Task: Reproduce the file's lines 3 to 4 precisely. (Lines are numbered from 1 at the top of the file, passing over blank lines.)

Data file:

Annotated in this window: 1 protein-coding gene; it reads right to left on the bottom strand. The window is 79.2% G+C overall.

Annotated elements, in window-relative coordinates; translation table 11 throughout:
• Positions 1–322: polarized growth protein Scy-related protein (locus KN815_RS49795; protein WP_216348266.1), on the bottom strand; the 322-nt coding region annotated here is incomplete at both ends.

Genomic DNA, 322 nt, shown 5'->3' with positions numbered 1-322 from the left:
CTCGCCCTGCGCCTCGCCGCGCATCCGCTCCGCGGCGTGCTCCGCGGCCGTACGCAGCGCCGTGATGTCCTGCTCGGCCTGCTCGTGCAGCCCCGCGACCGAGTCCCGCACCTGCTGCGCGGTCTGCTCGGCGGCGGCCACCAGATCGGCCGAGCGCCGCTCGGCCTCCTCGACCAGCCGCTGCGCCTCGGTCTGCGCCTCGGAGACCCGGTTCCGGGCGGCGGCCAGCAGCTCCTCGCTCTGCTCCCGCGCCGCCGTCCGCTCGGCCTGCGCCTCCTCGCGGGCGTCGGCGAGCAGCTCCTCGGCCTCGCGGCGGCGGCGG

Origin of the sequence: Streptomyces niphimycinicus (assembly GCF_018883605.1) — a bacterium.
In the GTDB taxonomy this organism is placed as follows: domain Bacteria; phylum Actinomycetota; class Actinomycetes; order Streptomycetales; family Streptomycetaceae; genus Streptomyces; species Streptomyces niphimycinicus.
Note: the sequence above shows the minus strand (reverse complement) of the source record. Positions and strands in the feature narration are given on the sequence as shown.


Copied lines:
• Positions 1–322: polarized growth protein Scy-related protein (locus KN815_RS49795; protein WP_216348266.1), on the bottom strand; the 322-nt coding region annotated here is incomplete at both ends.

Genomic DNA, 322 nt, shown 5'->3' with positions numbered 1-322 from the left: